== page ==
Top Ten Tuesday is a weekly meme hosted by The Broke and the Bookish wherein each week bloggers list out their Top Ten. This week is to celebrate diversity in lit, as in books which “featureminority/religious minority, socioeconomic diversity, disabled MC, neurotypical character, LGBTQ”.
As I was making this post, I realized I haven’t really read that many diverse books, when you account the ratio over the entire book list. I’ll take you through the reasons I’ve included them in the list, but do remember that the diversity is not the only thing going for these, even though I will be highlighting that aspect here. In no particular order, here we go:
Featuring an autistic protagonist, this science fiction book deals with time travel and is post-apocalyptic in theme.
Wicked Lovely by Melissa Marr
This fae book might have first seemed like just another urban fantasy but is a dark and well-thought out series featuring a diverse set of sexualities (there are bisexual characters) and relationships (polyamory included), as well as issues such as depression, rape and suicide.
The main character, Micah Grey, is intersex, and bisexual.Raised as a girl, he identifies more as a boy, making him feel suffocated in his home, until he runs away and joins a traveling circus.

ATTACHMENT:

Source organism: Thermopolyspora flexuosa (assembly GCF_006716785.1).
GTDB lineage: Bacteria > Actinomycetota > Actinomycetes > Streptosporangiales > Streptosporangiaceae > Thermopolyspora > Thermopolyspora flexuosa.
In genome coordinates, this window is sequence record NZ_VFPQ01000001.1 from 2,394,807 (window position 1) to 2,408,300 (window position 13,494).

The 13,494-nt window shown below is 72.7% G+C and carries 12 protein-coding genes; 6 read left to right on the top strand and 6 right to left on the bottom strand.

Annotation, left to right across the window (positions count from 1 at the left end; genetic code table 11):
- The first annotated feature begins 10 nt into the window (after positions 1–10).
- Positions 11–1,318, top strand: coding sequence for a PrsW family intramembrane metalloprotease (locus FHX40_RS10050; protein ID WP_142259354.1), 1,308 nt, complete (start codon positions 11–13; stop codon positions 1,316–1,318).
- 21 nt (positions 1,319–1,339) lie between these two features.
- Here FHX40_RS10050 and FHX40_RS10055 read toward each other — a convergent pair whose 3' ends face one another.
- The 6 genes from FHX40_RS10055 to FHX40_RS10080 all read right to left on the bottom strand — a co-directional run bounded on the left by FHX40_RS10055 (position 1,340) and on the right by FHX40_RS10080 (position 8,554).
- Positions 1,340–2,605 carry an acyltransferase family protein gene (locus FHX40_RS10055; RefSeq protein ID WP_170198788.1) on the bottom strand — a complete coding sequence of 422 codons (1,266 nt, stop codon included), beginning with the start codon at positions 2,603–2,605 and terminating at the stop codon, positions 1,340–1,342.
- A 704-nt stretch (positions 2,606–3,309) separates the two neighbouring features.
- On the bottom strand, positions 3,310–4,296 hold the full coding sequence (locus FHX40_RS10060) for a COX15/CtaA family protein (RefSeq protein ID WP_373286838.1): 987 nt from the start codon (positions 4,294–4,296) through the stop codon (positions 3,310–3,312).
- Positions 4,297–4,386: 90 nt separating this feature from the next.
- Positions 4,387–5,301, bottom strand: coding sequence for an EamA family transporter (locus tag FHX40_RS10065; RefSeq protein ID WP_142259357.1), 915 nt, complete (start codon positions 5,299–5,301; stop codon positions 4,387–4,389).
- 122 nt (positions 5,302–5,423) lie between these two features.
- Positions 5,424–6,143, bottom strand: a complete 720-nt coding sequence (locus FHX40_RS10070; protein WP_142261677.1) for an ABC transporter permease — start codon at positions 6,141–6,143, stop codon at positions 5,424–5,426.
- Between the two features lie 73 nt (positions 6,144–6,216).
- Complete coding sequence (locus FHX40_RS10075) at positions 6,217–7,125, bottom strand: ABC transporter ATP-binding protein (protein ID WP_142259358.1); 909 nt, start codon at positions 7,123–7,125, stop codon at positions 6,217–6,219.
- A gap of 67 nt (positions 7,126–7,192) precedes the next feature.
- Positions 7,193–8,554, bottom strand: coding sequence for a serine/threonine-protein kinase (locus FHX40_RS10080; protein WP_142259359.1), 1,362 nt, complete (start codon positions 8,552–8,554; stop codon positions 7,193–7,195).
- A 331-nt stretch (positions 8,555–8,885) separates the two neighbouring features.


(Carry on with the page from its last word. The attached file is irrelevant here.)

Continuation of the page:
A gay protagonist, as well as a gay secondary character, and a story about love and understanding.
Cinder by Marissa Meyer
Cinderella with a twist. The Lunar Chronicles features a differently abled woman of color as protagonist – Cinder has a prosthetic arm and foot. It also features other POC characters, like Kai and Winter.
The Hunger Games by Suzanne Collins
Though Hollywood white-washed this one, the setting of the book takes place in a distant future, meaning there has been considerable racial mixing that almost every character is of color, including our favorite arrow-wielding protagonist. Not only that, both main characters Katniss and Peeta, over the series, become differently abled. Katniss loses her hearing in one ear while Peeta loses a leg. And Avoxes.
A Great and Terrible Beauty by Libba Bray
The Gemma Doyle series features POC characters, as well as lesbian characters. And is feminist in it’s central idea. Gemma and her gang of girls chafe against the restrictive society they grow up in, and this series is pretty heart-breaking overall.
The Shadowhunter Chronicles by Cassandra Clare
Okay, the entire chronicle, consisting of two whole series, as well as short story collections contains a diverse array of POC, sexualities (against the background of a bigoted Clave) and what’s it like to be different.
I did not find this well-written in terms of characters, but I wouldn’t deny it is one of the few LGBT books with aliens.
Daughter of Smoke and Bone by Laini Taylor
Besides featuring POC characters, it also includes an asexual character – Liraz.
All of them feature POC characters
And this one for differently abled characters surviving a post-apocalyptic world